TRONA, Calif. — Of all the moments of terror a parent can have, the ones Sheleagh Law just endured are enough to uproot.
Like many other Californians, Law had seconds to react when a magnitude-6.4 earthquake struck Thursday, followed by a much more violent magnitude-7.1 tremor Friday night. Thousands of aftershocks are still rattling Southern California.
But unlike most residents, Law is a single mother of two special-needs sons. Trying to evacuate them in times of chaos is especially challenging.
And the 46-year-old mother herself suffers from vertigo, a condition exacerbated by any shaking movement.
“I’m keeping it together for a small time to take care of what I need to take care of,” Law said Sunday. “Then I break down in tears.”
As residents in her hometown of Trona pick up the pieces from the major quakes, Law has already decided to move to another county.
“I’m done. I am done with these earthquakes. I am done living in the area. That’s enough.”
Two days of terror
Contrary to popular belief, not all Californians are used to sizable earthquakes.
“We’ve had earthquakes in Trona like a little shake every now and then, but nothing like a 6.4 or even a 5.4,” Law said.
The first wave of panic came Thursday, when “things were flying off the shelves in the kitchen,” Law said. “Glasses started crashing onto the kitchen floor.”
As the house trembled, Law tried to get her sons out. But 15-year-old Nicholas, who has severe autism, wanted to retreat further into the house and began hitting himself as a way of coping with the ordeal, his mother said.
Her other son, 3-year-old Asa, has Down syndrome and began following his brother’s lead.
“I’m trying to explain to them we need to get out of the house,” she said.
By the time the family got out to the driveway, Law’s pickup truck “was shaking from the aftershocks.”
‘I thought the truck was going to flip over’
Law and her children jumped into her pickup and fled to her brother’s house in Chino, more than two hours away.
The brute force of the initial quake Thursday made Law think the worst was over. When a neighbor in Trona told her Friday morning that electricity had been restored, she decided to go back home.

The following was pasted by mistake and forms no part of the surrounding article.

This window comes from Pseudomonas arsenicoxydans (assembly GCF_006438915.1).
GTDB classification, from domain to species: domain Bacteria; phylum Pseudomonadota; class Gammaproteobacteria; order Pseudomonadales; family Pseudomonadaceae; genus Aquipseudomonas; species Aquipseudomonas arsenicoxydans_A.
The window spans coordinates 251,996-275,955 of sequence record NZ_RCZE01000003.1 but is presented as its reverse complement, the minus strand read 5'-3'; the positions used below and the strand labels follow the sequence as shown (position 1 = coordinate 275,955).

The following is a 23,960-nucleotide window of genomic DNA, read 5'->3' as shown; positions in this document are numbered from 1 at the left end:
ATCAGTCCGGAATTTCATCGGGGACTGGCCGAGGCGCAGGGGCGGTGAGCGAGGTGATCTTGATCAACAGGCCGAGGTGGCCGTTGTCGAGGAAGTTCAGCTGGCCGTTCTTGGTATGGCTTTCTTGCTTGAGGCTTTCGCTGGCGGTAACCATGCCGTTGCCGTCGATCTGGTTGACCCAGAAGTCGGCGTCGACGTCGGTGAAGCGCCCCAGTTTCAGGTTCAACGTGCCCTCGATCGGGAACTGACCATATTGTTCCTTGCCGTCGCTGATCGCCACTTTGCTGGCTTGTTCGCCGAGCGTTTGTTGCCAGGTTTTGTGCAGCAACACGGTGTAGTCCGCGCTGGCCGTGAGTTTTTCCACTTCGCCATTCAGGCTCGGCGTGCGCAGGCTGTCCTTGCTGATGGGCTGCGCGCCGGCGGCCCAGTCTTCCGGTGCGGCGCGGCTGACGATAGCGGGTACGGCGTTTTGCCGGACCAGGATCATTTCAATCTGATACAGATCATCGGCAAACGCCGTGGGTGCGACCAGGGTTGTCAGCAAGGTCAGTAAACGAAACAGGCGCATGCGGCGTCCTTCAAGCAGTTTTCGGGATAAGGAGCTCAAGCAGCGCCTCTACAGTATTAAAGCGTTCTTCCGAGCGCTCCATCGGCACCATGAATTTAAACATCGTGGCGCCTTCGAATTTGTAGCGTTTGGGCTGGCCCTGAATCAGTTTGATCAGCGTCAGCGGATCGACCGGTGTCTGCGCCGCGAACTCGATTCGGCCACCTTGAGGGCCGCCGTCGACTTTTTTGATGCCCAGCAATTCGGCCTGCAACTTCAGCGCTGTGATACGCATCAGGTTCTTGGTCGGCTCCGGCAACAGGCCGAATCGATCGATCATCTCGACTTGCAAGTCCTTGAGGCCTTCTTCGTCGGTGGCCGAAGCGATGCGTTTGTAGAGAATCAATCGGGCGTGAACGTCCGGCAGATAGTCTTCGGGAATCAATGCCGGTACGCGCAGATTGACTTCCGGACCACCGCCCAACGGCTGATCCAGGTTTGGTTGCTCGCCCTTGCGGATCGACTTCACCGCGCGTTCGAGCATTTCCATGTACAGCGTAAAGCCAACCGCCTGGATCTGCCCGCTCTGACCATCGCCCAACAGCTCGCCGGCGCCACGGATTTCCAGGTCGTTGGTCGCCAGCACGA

Little did she know a much stronger earthquake was about to strike.
She parked her Ford F-150 on the driveway of a friend’s home as she chatted with the friend outside. Her sons were still in the truck when the magnitude-7.1 tremor violently shook the earth.
“The vehicle was shaking like a rag doll,” Law said. “I thought the truck was going to flip over.”
Realizing she couldn’t hold a 2-ton pickup truck still, Law watched helplessly as her sons swayed in the vehicle. When the earth finally stopped trembling, she knew it was time to flee — again.
Scorpions, rattlesnakes and kindness from strangers
Exhausted and unsure where to go, Law drove about 1 1/2 hours south, where the family spent Friday night sleeping “on the side of the road in my truck.”
But Law couldn’t really sleep. She had no idea whether her house was still standing, or when it might be safe to go back.
Stepping outside in the darkness was out of the question because “we’re in the desert,” she said. Scorpions and rattlesnakes could strike at any time.
After daylight broke Saturday, Law learned of a Red Cross emergency shelter in Ridgecrest. That’s where her family stayed for the next day. And that’s where she learned the extent of some strangers’ generosity.
“A man drove down here from Lake Tahoe — five to six hours — just to bring four cases of water to us at the shelter,” Law said. “That really touched my heart. I’m still in a state of shock.”
Seeing what’s left of her home
By Sunday morning, Law was ready to see what the quakes did to her house — and whether her home is still standing.
“I’m hopeful when we get to the house that it’s salvageable,” Law said during her drive back to Trona.
On the way, she loaded her pickup truck with 20 meals from McDonald’s.
“I’m sure I can find 20 people in Trona who don’t have food,” she said. “Water wasn’t really the issue. It’s the food.”
When she got home, “There were fissures all over the road in front of my yard,” Law said.
The power was out. The family’s belongings were scattered in disarray. But the house was still standing.
“I feel fortunate,” she said. “There are people who don’t have homes, who don’t have a tent to put in their front yards.”
But Law said she’s not going to let her family live in the house, since it’s unclear whether it’s still structurally sound.
“This has been home since 2012, but I think it’s time,” she said. “My kids and I can’t take this.”
Law said she plans to stay in the Red Cross shelter with her kids for the foreseeable future. Her long-term goal is to move in to the fixer-upper she purchased in Ridgecrest, which survived the earthquakes.
“I think in Ridgecrest, I think we’re going to be fine, since the Ridgecrest house has survived a 7.1” quake, she said.
But that house still isn’t finished. And the handyman who was helping her is now dealing with damage to his own home.
While Law said she has “zero desire to come back” to live in Trona, she’s optimistic about staying in California.
“You can’t run around scared or live your life scared,” she said. “You have to be a realist.”